Dramatic vote in Senate proves game-changer for “death with dignity”
The Legislature may have 180 members, but the biggest votes in Vermont’s history often come down to a single individual. And in the Senate Wednesday evening, Sen. Peter Galbraith used his turn at the wheel to derail a decade-old push for a state-sanctioned process by which doctors could hasten the death of their terminally ill patients.
As one of four senators refusing to say publicly whether he supported “death with dignity,” the Windham County Democrat has been at the center of the intrigue since last month. On Tuesday, he broke his silence by voting in favor the bill. His support would prove fleeting.
The controversial legislation outlined a process by which physicians could prescribe lethal doses of medication to mentally competent, terminally ill patients with less than six months to live. Galbraith said he supports the intent of the bill – to allow suffering individuals to bow out on their own terms, surrounded by friends and family. But he said the “state-sponsored process” constituted undue government intervention in what should be a sacred exchange between doctor and patient.
Instead of a defining a lengthy and highly regulated procedure by which patients of sound mind can seek a fatal dose of barbituates from their consenting doctors, Galbraith said, the state ought to simply indemnify any physician who agrees to prescribe the medication.
Under normal circumstances, Galbraith’s proposal wouldn’t have stood a chance. But Wednesday wasn’t a normal day.
The vote on the bill Tuesday passed by a 17-13 margin, and Galbraith wasn’t the only ‘aye’ to register concerns with the bill. Sen. Bob Hartwell, a Bennington County Democrat, also dislikes the legislation, and said his ‘yes’ vote Tuesday was only to give its supporters a chance to make it more palatable before a final vote Thursday.
Galbraith’s amendment sought to strike entirely the underlying bill, which was modeled after a 15-year-old statute in Oregon and has been years in the making here. He then replaced the 22-page bill with a five-paragraph amendment that insulates from civil and criminal liability a doctor who prescribes a “lethal dosage” to a terminally ill person. The amendment also protects from liability any friend or family member who is in the presence of the person when they ingest the medication.
The amendment gave opponents of the original bill the opening they’d been looking for. By voting in favor of Galbraith’s bill – a measure most wouldn’t support generally – they could effectively kill off the legislation it sought to replace. Sure enough, all 13 people who voted against the bill Tuesday voted in favor of Galbraith’s amendment today. They were joined by Galbraith and Hartwell, which led to a 15-15 tie on the floor of the Senate. That left the tie-breaking vote to Lt. Gov. Phil Scott, an avowed opponent of “physician assisted suicide.” He voted ‘yes’ for Galbraith’s amendment.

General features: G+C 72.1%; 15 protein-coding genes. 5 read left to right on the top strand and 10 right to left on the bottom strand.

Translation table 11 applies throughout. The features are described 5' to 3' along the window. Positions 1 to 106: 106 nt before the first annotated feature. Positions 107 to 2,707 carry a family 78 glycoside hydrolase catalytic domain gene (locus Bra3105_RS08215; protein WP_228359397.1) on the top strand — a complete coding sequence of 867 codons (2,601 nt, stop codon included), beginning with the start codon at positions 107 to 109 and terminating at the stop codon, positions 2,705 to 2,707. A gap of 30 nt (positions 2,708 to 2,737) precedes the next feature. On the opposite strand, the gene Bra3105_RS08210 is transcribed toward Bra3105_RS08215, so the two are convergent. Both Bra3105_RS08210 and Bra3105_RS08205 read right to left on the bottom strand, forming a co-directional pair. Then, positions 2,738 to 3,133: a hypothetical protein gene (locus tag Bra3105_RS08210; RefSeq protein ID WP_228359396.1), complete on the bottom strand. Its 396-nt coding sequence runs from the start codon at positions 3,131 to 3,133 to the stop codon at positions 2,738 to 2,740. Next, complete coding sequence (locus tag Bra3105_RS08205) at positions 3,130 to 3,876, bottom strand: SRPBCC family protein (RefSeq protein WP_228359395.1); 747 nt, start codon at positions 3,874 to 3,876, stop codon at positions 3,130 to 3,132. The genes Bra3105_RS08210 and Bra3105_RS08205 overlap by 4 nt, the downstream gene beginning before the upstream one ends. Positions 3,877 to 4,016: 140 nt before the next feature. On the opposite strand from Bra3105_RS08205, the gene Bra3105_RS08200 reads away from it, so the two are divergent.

It was a dramatic moment that took even jaded Statehouse veterans by surprise.
It isn’t the end of the road for the original bill. Sen. Claire Ayer, an Addison County Democrat, chairwoman of the Senate Committee on Health and Welfare, has spent the last six weeks shepherding the Oregon-style bill through the Senate. “As much as I detest” the Galbraith amendment, Ayer said, she encouraged her colleagues to vote in favor of it.
By getting it through the Senate and over to the House, she said, lawmakers can bring the bill back to its original form and get a second chance to pass it as-is. Sen. Dick McCormack agreed, saying there are procedural reasons to pass the bill, “even in its presently grotesque form.”
Galbraith said his amendment differs philosophically from the bill it replaces in only one area.
“And that is as to what safeguards are built in,” Galbraith said. “The other bill leaves it to the state to decide who can do what under what circumstances. I believe the best safeguard is the close relationship between a doctor and their patient.”
He seemed taken aback by the intensity of the hostility to his amendment.
“It’s not grotesque. It’s not a travesty,” he said. “It isn’t exactly what they wanted, but it delivers the result they were looking for.”
Ayer said the underlying legislation sought to end precisely the kind of ill-defined, poorly overseen, under-the-table process that Galbraith’s bill would legalize. She said the legislation sought to engender deeper conversations between doctors and patients about the dying process, and make sure terminally ill people understand the range of palliative care options available. Ayer said she worries the Galbraith amendment may also create some new legal loopholes ripe for exploitation by unscrupulous doctors or caregivers.
Dick Walters, head of Patient Choices Vermont, an advocacy group pushing the bill, said Galbraith’s amendment “strips all of the carefully crafted and well-tested safeguards from the bill and instead gives physicians full immunity when prescribing lethal doses of medication.”
The bill comes up for final reading Thursday, creating another potentially interesting vote. A number of senators who supported the underlying bill voted against Galbraith’s amendment today. The amendment carried only because of unanimous support from opponents of the underlying bill. But the original bill is dead now, in the Senate at least, and can’t be resuscitated regardless of the fate of the Galbraith amendment. That means the same people who wanted to see the bill killed off entirely can now vote against the Galbraith amendment without consequence. And if senators who supported the original version don’t come around to Galbraith’s language, the legislation, in all its forms, could die for good.
Walters said he hopes senators who support the underlying bill will hold their noses and vote ‘yes’ for the amendment.